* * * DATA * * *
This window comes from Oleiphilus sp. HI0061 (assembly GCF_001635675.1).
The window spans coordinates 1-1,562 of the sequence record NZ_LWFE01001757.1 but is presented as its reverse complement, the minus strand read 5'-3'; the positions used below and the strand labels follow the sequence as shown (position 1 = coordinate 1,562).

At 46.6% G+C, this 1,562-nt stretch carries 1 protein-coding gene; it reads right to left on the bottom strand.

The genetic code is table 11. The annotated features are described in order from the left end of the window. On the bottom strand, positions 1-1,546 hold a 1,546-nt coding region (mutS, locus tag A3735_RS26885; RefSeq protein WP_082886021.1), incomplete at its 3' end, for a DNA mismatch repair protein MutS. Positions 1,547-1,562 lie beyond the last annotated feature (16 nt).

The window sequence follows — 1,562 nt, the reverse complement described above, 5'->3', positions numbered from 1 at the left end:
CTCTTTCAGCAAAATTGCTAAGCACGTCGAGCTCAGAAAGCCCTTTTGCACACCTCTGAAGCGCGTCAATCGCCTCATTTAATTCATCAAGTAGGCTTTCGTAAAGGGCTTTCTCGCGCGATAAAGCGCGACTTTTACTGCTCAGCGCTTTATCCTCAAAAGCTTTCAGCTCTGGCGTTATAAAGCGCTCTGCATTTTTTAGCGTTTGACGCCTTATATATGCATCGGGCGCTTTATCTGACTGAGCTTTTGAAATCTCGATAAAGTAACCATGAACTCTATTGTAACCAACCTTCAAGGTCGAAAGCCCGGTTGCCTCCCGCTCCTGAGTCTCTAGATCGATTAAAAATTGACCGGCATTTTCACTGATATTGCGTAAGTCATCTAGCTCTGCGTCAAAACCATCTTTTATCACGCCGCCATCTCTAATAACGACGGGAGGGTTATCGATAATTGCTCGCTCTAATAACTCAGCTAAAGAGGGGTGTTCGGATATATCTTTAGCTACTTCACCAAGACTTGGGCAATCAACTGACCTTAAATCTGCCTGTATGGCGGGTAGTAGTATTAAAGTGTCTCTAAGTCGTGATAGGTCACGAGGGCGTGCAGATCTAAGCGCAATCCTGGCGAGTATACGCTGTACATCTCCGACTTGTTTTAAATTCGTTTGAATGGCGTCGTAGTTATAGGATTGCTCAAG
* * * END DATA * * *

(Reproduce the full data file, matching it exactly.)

This window comes from Oleiphilus sp. HI0061 (assembly GCF_001635675.1).
The window spans coordinates 1-1,562 of the sequence record NZ_LWFE01001757.1 but is presented as its reverse complement, the minus strand read 5'-3'; the positions used below and the strand labels follow the sequence as shown (position 1 = coordinate 1,562).

At 46.6% G+C, this 1,562-nt stretch carries 1 protein-coding gene; it reads right to left on the bottom strand.

The genetic code is table 11. The annotated features are described in order from the left end of the window. On the bottom strand, positions 1-1,546 hold a 1,546-nt coding region (mutS, locus tag A3735_RS26885; RefSeq protein WP_082886021.1), incomplete at its 3' end, for a DNA mismatch repair protein MutS. Positions 1,547-1,562 lie beyond the last annotated feature (16 nt).

The window sequence follows — 1,562 nt, the reverse complement described above, 5'->3', positions numbered from 1 at the left end:
CTCTTTCAGCAAAATTGCTAAGCACGTCGAGCTCAGAAAGCCCTTTTGCACACCTCTGAAGCGCGTCAATCGCCTCATTTAATTCATCAAGTAGGCTTTCGTAAAGGGCTTTCTCGCGCGATAAAGCGCGACTTTTACTGCTCAGCGCTTTATCCTCAAAAGCTTTCAGCTCTGGCGTTATAAAGCGCTCTGCATTTTTTAGCGTTTGACGCCTTATATATGCATCGGGCGCTTTATCTGACTGAGCTTTTGAAATCTCGATAAAGTAACCATGAACTCTATTGTAACCAACCTTCAAGGTCGAAAGCCCGGTTGCCTCCCGCTCCTGAGTCTCTAGATCGATTAAAAATTGACCGGCATTTTCACTGATATTGCGTAAGTCATCTAGCTCTGCGTCAAAACCATCTTTTATCACGCCGCCATCTCTAATAACGACGGGAGGGTTATCGATAATTGCTCGCTCTAATAACTCAGCTAAAGAGGGGTGTTCGGATATATCTTTAGCTACTTCACCAAGACTTGGGCAATCAACTGACCTTAAATCTGCCTGTATGGCGGGTAGTAGTATTAAAGTGTCTCTAAGTCGTGATAGGTCACGAGGGCGTGCAGATCTAAGCGCAATCCTGGCGAGTATACGCTGTACATCTCCGACTTGTTTTAAATTCGTTTGAATGGCGTCGTAGTTATAGGATTGCTCAAG